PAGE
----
As of the census[6] of 2000, there were 1,020 people, 434 households, and 255 families residing in the city. The population density was 1,083.2 people per square mile (419.0/km²). There were 459 housing units at an average density of 487.4 per square mile (188.5/km²). The racial makeup of the city was 99.02% White, 0.49% African American, 0.29% Native American, 0.10% from other races, and 0.10% from two or more races. Hispanic or Latino of any race were 0.20% of the population.

There were 434 households out of which 27.0% had children under the age of 18 living with them, 45.6% were married couples living together, 11.3% had a female householder with no husband present, and 41.2% were non-families. 37.8% of all households were made up of individuals and 23.0% had someone living alone who was 65 years of age or older. The average household size was 2.19 and the average family size was 2.85.

In the city the population was spread out with 22.7% under the age of 18, 6.4% from 18 to 24, 22.4% from 25 to 44, 19.8% from 45 to 64, and 28.7% who were 65 years of age or older. The median age was 44 years. For every 100 females there were 81.5 males. For every 100 females age 18 and over, there were 75.1 males.

The median income for a household in the city was $29,236, and the median income for a family was $38,462. Males had a median income of $31,161 versus $21,691 for females. The per capita income for the city was $17,087. About 8.2% of families and 10.3% of the population were below the poverty line, including 10.8% of those under age 18 and 16.9% of those age 65 or over.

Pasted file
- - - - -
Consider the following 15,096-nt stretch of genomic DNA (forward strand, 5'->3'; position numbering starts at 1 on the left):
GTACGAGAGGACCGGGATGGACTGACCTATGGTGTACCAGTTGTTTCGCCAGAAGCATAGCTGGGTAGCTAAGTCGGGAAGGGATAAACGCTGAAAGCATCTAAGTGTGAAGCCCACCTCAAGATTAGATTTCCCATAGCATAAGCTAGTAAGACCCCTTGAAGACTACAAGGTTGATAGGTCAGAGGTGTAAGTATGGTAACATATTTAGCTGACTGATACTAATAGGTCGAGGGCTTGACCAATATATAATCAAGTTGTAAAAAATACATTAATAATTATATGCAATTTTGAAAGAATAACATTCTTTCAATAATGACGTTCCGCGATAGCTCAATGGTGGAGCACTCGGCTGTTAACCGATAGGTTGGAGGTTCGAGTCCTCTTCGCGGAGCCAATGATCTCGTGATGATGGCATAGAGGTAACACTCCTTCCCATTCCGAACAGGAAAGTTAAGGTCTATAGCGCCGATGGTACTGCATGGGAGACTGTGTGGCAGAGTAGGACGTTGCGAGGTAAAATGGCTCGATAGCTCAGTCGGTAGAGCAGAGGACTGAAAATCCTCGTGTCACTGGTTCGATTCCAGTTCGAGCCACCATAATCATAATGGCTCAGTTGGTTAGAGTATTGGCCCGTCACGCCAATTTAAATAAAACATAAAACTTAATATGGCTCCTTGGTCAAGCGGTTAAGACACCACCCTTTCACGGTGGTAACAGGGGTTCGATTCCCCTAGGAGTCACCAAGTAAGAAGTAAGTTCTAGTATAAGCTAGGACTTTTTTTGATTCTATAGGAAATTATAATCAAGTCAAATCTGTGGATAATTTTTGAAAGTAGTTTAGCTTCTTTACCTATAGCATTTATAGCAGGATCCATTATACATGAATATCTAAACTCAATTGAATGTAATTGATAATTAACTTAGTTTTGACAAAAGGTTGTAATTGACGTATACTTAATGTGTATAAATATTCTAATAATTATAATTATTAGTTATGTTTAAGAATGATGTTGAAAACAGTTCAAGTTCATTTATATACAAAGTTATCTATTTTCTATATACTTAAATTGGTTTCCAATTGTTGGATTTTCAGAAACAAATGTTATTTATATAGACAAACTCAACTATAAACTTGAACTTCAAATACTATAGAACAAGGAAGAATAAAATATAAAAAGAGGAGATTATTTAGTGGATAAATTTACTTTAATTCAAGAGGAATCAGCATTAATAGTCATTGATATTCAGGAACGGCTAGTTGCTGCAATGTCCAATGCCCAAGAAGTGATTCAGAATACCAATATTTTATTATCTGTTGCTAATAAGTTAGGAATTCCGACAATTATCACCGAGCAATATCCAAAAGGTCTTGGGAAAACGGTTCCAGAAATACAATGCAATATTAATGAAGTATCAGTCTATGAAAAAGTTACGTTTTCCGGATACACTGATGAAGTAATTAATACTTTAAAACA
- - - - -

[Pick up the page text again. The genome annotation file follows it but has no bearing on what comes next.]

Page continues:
Arts and culture[edit]

Annual cultural events[edit]

"Houston Hoedown Days" is the last full weekend in July. The event includes tractor pulls, the Minnesota State Horsepull, dances and flea markets.[10]

The "International Festival of Owls" is held each year in Houston, and is the only full-weekend, all-owl event in North America.[11]

Parks and recreation[edit]

Houston is the eastern terminus of the Root River segment of the Blufflands State Trail.

Sports[edit]

In November 2008 the Houston Hurricanes won the Minnesota 9-Man Football State Championship. They ended their season with a 14-0 mark. This is the first State Championship in school history, with the exception of five state appearances by the girls track team—which included a state title in 2006.

Five seniors of the 2008 state championship football team are playing college football. Three players are at UW-La Crosse and two players at Luther College.

Education[edit]

Houston Public Schools serves Houston. With the program K12 Inc., Houston Public Schools has developed the Minnesota Center for Online Learning and the Minnesota Virtual Academy. Open to students state-wide, these programs are unique in that there are no others of their kind in Minnesota.